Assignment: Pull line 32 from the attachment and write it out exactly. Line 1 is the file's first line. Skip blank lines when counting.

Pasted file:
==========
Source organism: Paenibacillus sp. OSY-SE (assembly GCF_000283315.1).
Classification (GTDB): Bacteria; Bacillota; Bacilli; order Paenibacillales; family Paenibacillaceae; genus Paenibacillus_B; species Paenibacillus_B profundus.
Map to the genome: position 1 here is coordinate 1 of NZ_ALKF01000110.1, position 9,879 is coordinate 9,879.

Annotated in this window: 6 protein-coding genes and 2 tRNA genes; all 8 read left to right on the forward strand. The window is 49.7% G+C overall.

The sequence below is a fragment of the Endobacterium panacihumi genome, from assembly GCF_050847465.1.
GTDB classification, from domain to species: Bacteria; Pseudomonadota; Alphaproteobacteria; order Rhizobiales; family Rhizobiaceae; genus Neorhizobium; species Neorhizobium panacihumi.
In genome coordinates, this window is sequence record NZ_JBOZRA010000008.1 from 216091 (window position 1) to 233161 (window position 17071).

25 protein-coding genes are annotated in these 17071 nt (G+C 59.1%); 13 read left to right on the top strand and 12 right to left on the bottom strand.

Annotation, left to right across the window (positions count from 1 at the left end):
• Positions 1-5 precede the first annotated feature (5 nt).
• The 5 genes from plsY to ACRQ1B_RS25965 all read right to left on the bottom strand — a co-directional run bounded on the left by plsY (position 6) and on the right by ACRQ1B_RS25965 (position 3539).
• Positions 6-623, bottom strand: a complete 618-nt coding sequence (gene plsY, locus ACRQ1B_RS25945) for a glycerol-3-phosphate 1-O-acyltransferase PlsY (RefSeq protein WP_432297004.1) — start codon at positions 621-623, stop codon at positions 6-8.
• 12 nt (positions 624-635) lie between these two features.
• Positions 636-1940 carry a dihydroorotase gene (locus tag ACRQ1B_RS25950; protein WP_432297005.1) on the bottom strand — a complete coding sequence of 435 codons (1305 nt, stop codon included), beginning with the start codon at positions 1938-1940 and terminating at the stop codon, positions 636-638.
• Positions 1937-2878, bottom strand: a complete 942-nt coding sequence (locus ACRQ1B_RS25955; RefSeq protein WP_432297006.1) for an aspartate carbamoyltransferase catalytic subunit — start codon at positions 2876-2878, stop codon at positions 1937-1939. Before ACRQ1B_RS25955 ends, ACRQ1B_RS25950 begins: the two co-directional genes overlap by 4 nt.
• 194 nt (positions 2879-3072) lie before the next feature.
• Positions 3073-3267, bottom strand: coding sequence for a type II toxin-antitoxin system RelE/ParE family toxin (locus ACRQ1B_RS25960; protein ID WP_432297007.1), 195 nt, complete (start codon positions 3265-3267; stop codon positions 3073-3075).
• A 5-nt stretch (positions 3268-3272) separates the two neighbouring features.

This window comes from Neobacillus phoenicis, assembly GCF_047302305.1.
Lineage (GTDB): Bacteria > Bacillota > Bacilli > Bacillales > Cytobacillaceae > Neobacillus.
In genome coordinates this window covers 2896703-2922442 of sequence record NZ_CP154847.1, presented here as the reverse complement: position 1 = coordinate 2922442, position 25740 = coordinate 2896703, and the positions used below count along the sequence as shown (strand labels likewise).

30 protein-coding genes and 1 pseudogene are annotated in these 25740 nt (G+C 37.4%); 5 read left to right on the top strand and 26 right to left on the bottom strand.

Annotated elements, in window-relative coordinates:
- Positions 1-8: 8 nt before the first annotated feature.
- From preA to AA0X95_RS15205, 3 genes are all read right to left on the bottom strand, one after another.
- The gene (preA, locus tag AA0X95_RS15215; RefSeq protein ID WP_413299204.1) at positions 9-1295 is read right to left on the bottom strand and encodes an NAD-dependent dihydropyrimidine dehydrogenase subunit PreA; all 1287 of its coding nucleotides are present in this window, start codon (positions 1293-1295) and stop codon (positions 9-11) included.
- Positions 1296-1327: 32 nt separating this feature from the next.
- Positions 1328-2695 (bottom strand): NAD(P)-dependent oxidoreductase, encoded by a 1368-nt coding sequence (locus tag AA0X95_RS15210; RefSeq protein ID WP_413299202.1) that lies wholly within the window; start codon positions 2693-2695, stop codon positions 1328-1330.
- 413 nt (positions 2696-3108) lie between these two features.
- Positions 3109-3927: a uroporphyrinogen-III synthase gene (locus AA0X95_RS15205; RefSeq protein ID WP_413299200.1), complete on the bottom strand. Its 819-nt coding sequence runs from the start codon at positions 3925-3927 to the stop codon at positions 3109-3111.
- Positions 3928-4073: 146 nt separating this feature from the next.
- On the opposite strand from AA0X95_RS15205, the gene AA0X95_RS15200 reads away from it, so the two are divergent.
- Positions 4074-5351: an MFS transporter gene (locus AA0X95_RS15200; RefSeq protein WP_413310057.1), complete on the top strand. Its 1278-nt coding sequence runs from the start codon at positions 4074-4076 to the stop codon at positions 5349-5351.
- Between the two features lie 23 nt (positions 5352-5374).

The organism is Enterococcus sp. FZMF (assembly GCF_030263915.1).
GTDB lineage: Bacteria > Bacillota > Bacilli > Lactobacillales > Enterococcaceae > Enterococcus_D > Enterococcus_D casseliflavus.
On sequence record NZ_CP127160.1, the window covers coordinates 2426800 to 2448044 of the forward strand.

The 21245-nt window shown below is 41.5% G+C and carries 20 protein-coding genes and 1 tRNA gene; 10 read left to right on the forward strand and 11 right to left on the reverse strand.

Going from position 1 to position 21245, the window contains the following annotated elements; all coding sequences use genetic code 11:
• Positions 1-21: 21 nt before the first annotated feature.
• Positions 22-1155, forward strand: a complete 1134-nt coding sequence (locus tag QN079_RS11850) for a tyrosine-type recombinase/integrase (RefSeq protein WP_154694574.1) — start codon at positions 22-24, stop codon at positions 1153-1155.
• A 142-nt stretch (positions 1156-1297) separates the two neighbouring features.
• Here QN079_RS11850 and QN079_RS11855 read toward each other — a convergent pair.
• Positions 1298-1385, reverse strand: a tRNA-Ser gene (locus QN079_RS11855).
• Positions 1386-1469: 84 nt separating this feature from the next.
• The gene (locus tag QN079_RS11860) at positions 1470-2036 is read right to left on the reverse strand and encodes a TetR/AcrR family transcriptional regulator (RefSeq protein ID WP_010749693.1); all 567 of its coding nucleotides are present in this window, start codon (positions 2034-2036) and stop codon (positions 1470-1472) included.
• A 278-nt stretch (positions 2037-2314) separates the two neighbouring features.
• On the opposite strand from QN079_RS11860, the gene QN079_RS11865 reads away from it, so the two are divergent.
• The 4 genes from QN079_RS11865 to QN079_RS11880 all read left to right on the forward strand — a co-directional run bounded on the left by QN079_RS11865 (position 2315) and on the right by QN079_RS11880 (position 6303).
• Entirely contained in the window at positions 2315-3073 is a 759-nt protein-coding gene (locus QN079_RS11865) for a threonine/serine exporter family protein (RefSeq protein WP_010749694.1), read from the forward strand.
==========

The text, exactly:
- On the opposite strand from AA0X95_RS15205, the gene AA0X95_RS15200 reads away from it, so the two are divergent.